The hope, of course, is that one day we won’t have to mention the how remarkable it is – for a woman to win Best Director at the Oscars. And that she’s a woman of colour. But that day has yet to come. So it’s history: Chloe Zhao is only the second woman to win Best Director and the first woman of colour. A woman of colour has directed a film that won the Best Picture Oscar. And for two years in a row, an East Asian filmmaker has won both Best Director and Best Picture. Chloe Zhao and Nomadland succeed Bong Joon-ho and Parasite. To see Bong Joon-ho (joined by a familiar face – the incomparable Sharon Choi making her return to award season!) present to Chloe was a sight indeed, and there’s another reason we can add to the list of billions, to be mad at COVID, because it would have been that much sweeter had it been in person.
It was especially powerful, for me personally, to see a Chinese woman speaking in Chinese while winning one of the most high profile awards at the Oscars.
"I have always found goodness in the people I met everywhere I went in the world. So this is for anyone who has the faith and the courage to hold onto the goodness and themselves, and...in each other."— ABC News (@ABC) April 26, 2021
Watch ChloÃ© Zhao's Best Director acceptance speech: https://t.co/sdgeoBK7lX pic.twitter.com/Q7oQYJgjh5
I wonder how many layers there are to Chloe’s speech about goodness, inspired by classic Chinese poetry. Many Chinese consider the lines she quotes to be the heart and soul of Confucius teaching – they are lines familiar to Chinese people everywhere because like Chloe they are taught to us as children. Because the rhythm of the three characters makes it easy to memorise: People at birth, are naturally good. That’s the English translation. As you heard her say though, each word in Chinese is one syllable so it’s even punchier – tap, tap, tap/tap, tap, tap.
Chloe explained that these lines comfort her in hard times, and that may be the case for her in these times. Not that it’s a real struggle, obviously, to be the Oscar frontrunner and celebrated for months on end. But then again, how many Oscar Best Director frontrunners are shunned by their countries? As you may have heard, following her Golden Globe win, there was a lot of excitement in China… until an old magazine quote came up from a decade ago from an interview about her first film, Songs My Brothers Taught Me, a story about an Indigenous teenager. It was a broad conversation, touching on many themes and inspirations. But the quote that has been recontextualised now and made controversial is this one: "It goes back to when I was a teenager in China, being in a place where there are lies everywhere."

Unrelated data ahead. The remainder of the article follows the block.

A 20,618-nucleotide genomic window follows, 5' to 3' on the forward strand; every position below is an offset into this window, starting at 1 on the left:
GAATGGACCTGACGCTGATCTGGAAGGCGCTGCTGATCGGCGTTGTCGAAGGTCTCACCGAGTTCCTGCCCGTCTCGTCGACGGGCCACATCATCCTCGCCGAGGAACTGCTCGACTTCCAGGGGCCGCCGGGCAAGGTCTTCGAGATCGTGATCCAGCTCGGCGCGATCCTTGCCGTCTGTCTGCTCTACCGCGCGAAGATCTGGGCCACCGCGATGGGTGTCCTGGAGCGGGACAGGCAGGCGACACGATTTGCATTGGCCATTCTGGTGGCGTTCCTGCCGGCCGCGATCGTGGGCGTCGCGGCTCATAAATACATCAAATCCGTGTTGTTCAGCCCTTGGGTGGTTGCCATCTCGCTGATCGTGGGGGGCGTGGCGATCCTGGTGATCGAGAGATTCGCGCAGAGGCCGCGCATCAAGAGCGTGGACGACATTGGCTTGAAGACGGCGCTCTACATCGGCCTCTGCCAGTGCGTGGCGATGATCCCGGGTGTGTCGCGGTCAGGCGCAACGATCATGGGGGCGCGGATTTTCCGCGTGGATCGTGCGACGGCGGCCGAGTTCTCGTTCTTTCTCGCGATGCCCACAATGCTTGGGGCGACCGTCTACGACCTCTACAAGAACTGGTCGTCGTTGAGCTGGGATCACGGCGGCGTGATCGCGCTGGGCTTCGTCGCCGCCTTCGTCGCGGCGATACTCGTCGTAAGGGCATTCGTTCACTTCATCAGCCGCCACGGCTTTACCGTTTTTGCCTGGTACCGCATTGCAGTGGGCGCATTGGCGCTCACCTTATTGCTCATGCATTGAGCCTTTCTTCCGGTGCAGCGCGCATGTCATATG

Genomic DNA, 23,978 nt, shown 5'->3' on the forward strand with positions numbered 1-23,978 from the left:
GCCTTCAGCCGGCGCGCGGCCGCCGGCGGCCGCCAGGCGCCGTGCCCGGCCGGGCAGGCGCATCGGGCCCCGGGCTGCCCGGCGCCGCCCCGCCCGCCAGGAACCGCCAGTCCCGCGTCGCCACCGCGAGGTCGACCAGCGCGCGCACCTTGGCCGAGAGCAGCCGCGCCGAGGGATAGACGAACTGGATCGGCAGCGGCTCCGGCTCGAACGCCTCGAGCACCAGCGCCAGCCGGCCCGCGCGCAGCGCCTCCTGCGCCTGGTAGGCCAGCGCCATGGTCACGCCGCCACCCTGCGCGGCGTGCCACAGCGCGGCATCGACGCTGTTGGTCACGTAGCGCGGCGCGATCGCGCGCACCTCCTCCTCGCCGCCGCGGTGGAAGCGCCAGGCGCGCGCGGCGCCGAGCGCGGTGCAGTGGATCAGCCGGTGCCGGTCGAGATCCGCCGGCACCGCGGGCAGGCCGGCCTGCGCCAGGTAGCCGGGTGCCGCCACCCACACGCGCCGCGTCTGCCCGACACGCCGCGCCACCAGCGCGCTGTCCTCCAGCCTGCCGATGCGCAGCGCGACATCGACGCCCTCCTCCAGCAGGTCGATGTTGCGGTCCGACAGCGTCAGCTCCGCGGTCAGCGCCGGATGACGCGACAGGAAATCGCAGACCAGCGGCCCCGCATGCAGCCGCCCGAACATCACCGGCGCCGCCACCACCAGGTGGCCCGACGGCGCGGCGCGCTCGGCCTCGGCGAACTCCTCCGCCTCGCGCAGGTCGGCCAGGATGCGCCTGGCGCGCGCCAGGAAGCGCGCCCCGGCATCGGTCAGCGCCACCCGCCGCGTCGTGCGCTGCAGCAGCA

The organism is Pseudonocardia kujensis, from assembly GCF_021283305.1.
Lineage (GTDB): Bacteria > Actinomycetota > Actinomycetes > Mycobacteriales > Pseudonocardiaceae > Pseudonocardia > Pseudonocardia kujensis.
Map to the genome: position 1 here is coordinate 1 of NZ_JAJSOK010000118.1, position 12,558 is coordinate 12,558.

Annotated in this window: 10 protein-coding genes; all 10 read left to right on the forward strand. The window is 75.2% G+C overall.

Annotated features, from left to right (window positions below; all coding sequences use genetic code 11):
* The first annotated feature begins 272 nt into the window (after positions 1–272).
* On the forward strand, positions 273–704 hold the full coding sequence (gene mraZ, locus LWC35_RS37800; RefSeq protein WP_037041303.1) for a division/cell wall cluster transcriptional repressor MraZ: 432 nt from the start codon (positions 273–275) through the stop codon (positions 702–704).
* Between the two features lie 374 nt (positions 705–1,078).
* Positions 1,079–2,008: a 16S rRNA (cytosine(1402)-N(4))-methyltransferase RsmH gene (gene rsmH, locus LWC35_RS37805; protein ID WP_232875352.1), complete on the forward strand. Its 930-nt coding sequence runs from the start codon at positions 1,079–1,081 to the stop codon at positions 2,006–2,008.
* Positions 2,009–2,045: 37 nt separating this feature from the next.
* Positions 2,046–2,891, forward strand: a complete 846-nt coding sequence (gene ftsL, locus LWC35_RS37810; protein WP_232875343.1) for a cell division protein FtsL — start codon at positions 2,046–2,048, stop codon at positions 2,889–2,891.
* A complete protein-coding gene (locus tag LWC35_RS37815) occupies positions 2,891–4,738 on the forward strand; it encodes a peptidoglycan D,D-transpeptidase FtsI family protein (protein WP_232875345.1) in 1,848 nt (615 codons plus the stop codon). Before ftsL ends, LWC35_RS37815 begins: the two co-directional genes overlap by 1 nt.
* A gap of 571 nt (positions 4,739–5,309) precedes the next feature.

And then the censorship kicked in. Nomadland is not supported in China. That’s not to say that Chinese people in China don’t support her. It’s just that you can’t even talk about Nomadland or Chloe on social media in China without your posts getting deleted. Chloe’s monumental win last night is being snubbed by Chinese media. Nobody wants to risk punishment by celebrating her achievement. The Oscars didn’t even air in real time in China. The Chinese woman who accepted her Oscar in part by using a Chinese expression was ignored by her country of birth. And this is all happening at a time when anti-Asian racism has been surging dangerously in the west. So the director of Nomadland is a nomad herself.
But she chose to focus on goodness and on kindness instead. She chose to go back to the Chinese lesson she learned with her Chinese father while reading Chinese poems based on the teachings of the OG Chinese philosopher. In spite of the rejection, Chloe Zhao is modelling the best of her culture. So I hope she went to bed last night, or this morning, knowing that a government’s response is not the people’s response. There are so many Chinese people, including this Chinese person, who see her as an example of the best that we can be.
And we don’t have to wait long for more of Chloe’s best quality work. Because she’s chasing her Oscar with a blockbuster. Chloe, remember, is the director of Marvel’s Eternals, scheduled to open November 5. It’s going to be really, really interesting to see what happens with Eternals and China. Disney is hoping for that box office. But it’s a big question mark whether or not China will allow the movie to screen and whether or not they’ll still be mad at Chloe in six months. Blocking Nomadland from release is one thing – it’s a small film that may not have found a wide audience in China anyway. Eternals is a different story. Chinese audiences LOVED Avengers. Infinity War and Endgame combined for a billion dollars in China alone for Disney. How will Chinese audiences react if they’re cut off from Eternals?